He was a ‘simple man’ who saw things simply in black & white – or right or wrong.  Also very religious, he hated fighting on the Sabbath and would often take time out to pray as part of his preparations for battle.  As Bowers put it, “Jackson loved the regulated life, loved to know what to expect and to do his duty to the almighty.”

There was also much in this book that reminded me of two of my other Civil War books – The Red Badge of Courage, and Company Aytch.  Both spoke to the chaos of the battlefield could leave one with the impression that “no one really knew what was going on.”  Bowers cites The Duke of Wellington’s thoughts on this: “…battles, if not history itself, could never be recalled with total accuracy.  He compared the past to a grand ball, where everyone in attendance sees but little moments, and all have different reactions and never the definitive picture.” This seems a very apt analogy to me.  Bowers puts it into his own words as well:  “Battlefields are not sports arenas – a designed region, there for the purpose of a refereed engagement.  A battlefield is not neatly set up with markers saying what is in and out of bounds.  Battlefields come into being when a general decides “Here I’ll stand”; when armies stumble over one another; when a marauder seeks out his prey and pounces; by wild chance or divine providence, depending upon viewpoint.” In short, once again I was reminded that “War is hell.”

There is a ‘glorious’ side to war too, of course. Why else would – across countless generations of history – there be a seemingly limitless supply of volunteers?  As Robert E. Lee said (quoted in this book, though I was already familiar with the phrase): “It is well that war is so terrible.  We should grow too fond of it!”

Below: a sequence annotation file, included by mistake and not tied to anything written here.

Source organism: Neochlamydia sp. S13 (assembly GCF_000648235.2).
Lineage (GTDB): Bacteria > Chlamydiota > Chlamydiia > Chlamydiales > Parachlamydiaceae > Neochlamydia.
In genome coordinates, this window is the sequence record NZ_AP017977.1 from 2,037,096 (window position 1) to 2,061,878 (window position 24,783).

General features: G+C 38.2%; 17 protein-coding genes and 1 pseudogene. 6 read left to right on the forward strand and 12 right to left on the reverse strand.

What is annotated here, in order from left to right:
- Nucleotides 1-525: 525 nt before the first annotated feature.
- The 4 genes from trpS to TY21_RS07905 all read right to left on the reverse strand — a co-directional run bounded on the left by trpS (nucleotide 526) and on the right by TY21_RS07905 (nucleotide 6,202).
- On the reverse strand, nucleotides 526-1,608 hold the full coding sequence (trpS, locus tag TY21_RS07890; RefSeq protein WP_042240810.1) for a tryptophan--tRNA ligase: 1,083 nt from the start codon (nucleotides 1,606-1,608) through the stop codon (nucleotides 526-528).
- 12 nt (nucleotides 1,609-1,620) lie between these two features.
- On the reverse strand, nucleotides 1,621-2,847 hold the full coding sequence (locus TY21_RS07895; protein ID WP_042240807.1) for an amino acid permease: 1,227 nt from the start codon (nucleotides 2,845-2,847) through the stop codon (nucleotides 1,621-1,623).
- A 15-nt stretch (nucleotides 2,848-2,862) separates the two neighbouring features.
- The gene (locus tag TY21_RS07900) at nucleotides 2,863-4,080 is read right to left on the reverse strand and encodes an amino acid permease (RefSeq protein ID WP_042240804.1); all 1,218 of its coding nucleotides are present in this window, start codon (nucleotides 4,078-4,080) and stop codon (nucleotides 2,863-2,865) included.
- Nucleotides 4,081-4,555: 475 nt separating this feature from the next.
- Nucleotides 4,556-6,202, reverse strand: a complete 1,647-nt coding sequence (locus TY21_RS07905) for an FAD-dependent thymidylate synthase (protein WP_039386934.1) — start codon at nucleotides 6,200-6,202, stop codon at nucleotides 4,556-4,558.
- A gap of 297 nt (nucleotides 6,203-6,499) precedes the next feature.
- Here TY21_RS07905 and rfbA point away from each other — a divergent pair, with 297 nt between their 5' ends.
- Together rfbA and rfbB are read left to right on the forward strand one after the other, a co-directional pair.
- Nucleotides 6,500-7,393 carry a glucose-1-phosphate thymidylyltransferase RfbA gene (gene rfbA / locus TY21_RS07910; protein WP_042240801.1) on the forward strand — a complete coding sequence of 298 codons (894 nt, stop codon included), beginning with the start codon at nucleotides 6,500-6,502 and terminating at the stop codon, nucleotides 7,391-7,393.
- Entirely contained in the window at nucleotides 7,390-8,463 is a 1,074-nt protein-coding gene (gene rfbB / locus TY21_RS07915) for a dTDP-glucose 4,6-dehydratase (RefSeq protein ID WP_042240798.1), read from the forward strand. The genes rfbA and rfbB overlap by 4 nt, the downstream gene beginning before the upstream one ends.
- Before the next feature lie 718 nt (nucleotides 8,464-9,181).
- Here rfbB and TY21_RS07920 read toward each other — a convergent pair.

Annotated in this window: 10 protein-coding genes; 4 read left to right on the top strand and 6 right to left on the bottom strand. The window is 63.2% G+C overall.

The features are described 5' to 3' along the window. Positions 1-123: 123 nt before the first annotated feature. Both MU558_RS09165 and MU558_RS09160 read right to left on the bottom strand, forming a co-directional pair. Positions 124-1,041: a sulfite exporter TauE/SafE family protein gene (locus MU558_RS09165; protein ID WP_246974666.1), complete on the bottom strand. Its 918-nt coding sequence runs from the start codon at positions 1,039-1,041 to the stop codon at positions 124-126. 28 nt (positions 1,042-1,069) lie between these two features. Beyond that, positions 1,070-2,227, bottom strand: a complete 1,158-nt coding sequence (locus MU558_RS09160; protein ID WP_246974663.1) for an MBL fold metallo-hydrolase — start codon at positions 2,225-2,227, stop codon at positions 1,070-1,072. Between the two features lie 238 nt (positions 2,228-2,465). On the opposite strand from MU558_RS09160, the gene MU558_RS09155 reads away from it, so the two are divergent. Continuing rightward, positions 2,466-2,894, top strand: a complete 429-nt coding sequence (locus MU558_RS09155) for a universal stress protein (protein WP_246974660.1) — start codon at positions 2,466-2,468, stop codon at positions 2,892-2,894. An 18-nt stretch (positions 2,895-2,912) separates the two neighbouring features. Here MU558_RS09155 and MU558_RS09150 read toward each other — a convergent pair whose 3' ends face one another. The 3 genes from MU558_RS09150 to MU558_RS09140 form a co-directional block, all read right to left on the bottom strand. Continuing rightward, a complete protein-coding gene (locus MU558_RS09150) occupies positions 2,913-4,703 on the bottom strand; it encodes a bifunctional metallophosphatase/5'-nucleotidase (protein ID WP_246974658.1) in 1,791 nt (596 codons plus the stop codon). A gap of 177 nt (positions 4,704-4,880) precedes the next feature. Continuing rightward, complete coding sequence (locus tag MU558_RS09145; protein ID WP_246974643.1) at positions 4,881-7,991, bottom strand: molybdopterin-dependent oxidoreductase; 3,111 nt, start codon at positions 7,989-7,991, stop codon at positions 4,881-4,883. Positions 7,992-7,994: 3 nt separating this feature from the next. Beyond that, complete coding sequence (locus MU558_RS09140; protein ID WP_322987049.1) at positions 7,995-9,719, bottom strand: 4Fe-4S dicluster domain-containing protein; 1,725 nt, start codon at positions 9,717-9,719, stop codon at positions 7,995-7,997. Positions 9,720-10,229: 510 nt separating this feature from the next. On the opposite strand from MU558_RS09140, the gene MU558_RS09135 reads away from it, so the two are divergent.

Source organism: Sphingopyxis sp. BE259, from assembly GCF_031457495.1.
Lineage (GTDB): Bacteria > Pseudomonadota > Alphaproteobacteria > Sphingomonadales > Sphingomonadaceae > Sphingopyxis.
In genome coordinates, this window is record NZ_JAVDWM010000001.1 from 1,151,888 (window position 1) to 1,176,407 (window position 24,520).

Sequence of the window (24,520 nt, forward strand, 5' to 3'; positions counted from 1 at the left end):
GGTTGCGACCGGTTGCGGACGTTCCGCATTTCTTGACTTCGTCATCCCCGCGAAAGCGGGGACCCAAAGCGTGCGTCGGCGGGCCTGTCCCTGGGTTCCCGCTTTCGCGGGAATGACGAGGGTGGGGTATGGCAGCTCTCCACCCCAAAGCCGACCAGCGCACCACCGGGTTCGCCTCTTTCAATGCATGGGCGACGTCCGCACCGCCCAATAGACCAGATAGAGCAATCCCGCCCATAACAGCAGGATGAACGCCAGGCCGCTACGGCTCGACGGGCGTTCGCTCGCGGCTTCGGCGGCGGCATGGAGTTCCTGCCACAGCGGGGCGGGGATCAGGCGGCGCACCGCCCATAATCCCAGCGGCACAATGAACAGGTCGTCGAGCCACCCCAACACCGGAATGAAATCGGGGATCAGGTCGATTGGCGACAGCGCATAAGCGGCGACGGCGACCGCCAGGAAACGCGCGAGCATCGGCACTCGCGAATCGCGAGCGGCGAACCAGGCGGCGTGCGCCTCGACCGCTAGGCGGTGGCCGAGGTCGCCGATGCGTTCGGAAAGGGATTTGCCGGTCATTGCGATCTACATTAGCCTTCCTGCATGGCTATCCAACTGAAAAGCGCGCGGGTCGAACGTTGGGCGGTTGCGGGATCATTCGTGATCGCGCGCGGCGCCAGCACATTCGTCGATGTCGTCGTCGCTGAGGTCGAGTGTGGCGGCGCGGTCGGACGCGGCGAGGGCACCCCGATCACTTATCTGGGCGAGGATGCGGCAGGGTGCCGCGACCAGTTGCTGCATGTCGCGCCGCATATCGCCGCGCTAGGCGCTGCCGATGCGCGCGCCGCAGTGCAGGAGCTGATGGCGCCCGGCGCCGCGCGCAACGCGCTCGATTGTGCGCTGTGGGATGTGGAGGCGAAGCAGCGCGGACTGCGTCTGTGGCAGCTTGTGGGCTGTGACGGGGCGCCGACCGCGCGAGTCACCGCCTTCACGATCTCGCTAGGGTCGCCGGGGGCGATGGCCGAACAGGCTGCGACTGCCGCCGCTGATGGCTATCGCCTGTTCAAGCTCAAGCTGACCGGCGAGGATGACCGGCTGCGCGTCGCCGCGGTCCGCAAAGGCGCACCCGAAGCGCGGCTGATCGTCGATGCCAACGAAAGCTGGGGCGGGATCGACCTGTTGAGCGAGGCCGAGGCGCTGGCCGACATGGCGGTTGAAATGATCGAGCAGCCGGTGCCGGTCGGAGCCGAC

In another section – chronicling what became known as the Seven Days’ battle – I was reminded of a phrase you hear often these days (though most often related to sports) which is “No excuses, no explanations.”  Jackson and Lee meet, after Lee had failed to appear at the proper place and time earlier in the conflict.   The meeting was summed up thus: “Well, forget the delay, and what had taken place; never apologize, never explain.”  In other words, there was work to be done in the here and now, we can worry about the past later.  A sound policy, widely applicable, not just in war.

“We will give them the bayonet.”

I think the reason Jackson was so successful (he was studied by future generals, including Patton & Rommel, and his tactics were supposedly the basis for Germany’s concept of “Blitzkrieg” warfare) was that he ‘understood’ war.  Where others would maybe cling to ‘peacetime values’ and let them temper decisions and actions, Jackson realized those must be suspended in the face of battle.  He was ruthless with deserters (they were shot) and did not tolerate those who would not follow orders.  A good summary of Jackson’s strategies, related by John Imboden who served closely with him:

“he often said there were two things never to be lost sight of by a military commander: ‘Always mystify, mislead, and surprise the enemy, if possible; and when you strike and overcome him, never let up in the pursuit so long as your men have strength to follow; for an army routed, if hotly pursued, becomes panic-stricken, and can then be destroyed  by half their number. The other rule is, never fight against heavy odds, f by any possible maneuvering you can hurl your own force on only a part – and that the weakest part – of you enemy and crush it.  Such tactics will win every time, and a small army may thus destroy a large one in detail; and repeated victory will make it invincible.”

All in all, a very interesting book.  It’s made me want to read about many of the other historical figures I encountered within…